He was right. Lamaar, like Disney, had started out as a small animation house. Rambunctious Rabbit, Slaphappy Puppy, McGreedy the Moose, and a shitload of terminally jolly characters had captured the public's heart and transformed the little cartoon studio into a global entertainment company.
Today Lamaar made movies and TV shows, owned music and toy companies, operated hotels and a cruise line, licensed cartoon characters, and was traded on the New York Stock Exchange. Familyland was just one small piece of the corporate pie.
Terry recapped the highlights of his last two trips to Familyland with Marilyn and the girls. He made sure to give me some tips on how to get back-doored,' which is theme park jargon for entering a ride or attraction without waiting on line. Apparently, his ability to buck the long lines and get the VIP treatment at Familyland had made him even more lovable in the eyes of the four women who already adored him.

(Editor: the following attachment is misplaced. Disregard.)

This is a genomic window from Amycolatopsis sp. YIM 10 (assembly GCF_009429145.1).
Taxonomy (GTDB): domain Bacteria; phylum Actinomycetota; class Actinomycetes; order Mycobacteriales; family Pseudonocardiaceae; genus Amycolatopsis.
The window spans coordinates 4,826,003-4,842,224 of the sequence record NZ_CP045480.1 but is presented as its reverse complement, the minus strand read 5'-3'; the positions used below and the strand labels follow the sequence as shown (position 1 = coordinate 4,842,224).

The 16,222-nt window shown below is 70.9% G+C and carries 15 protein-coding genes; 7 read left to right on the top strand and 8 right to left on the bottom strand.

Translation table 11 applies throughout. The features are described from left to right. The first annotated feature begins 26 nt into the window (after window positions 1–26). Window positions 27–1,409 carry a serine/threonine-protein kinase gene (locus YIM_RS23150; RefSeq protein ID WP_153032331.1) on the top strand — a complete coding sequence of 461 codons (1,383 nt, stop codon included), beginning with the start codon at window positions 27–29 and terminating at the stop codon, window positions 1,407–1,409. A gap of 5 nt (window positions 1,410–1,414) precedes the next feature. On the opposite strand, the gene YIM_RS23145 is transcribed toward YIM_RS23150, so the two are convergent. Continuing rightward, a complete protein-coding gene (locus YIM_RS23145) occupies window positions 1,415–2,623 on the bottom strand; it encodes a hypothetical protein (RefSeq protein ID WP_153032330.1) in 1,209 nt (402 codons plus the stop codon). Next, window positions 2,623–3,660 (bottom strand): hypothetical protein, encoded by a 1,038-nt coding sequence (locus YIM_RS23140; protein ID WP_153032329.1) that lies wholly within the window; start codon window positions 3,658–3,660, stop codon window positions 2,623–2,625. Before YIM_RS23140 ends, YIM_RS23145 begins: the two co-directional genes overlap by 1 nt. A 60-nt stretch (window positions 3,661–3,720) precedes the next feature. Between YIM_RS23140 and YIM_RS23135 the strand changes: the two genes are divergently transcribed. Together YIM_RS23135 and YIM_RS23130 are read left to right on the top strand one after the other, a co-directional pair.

We don't like to talk about a case before we get to the scene, so Terry segued into the upcoming college hunt for the twins, who were juniors in high school. He never once mentioned how expensive it would be, which if you know Terry is just like him. He was just a button-popping proud Dad, who wanted the best for his girls. We were discussing the merits of applying for early admission when he pulled onto the off ramp. The arrow on the sign for the main entrance to Familyland pointed right. Terry turned left.
"They said don't go to the front gate," he told me. .
"We're going to the admin building on Happy Landings Boulevard. They want to keep this investigation low profile, so try not to look like a cop."
That's the nice thing about Terry. Sometimes he lobs out a straight line for me to take. "Okay," I said. "I'll leave the donuts in the car."
Terry gave a little chuckle, which from him is a rave.
I, in turn, bowed to thank him for the set-up line. Sometimes homicide can be a lot of fun.
Copyright Marshall Karp 2006. All rights reserved. Reproduced by permission of the publisher, Macadam Cage.
Blood at the Root
"A gripping, timely, and important examination of American racism."
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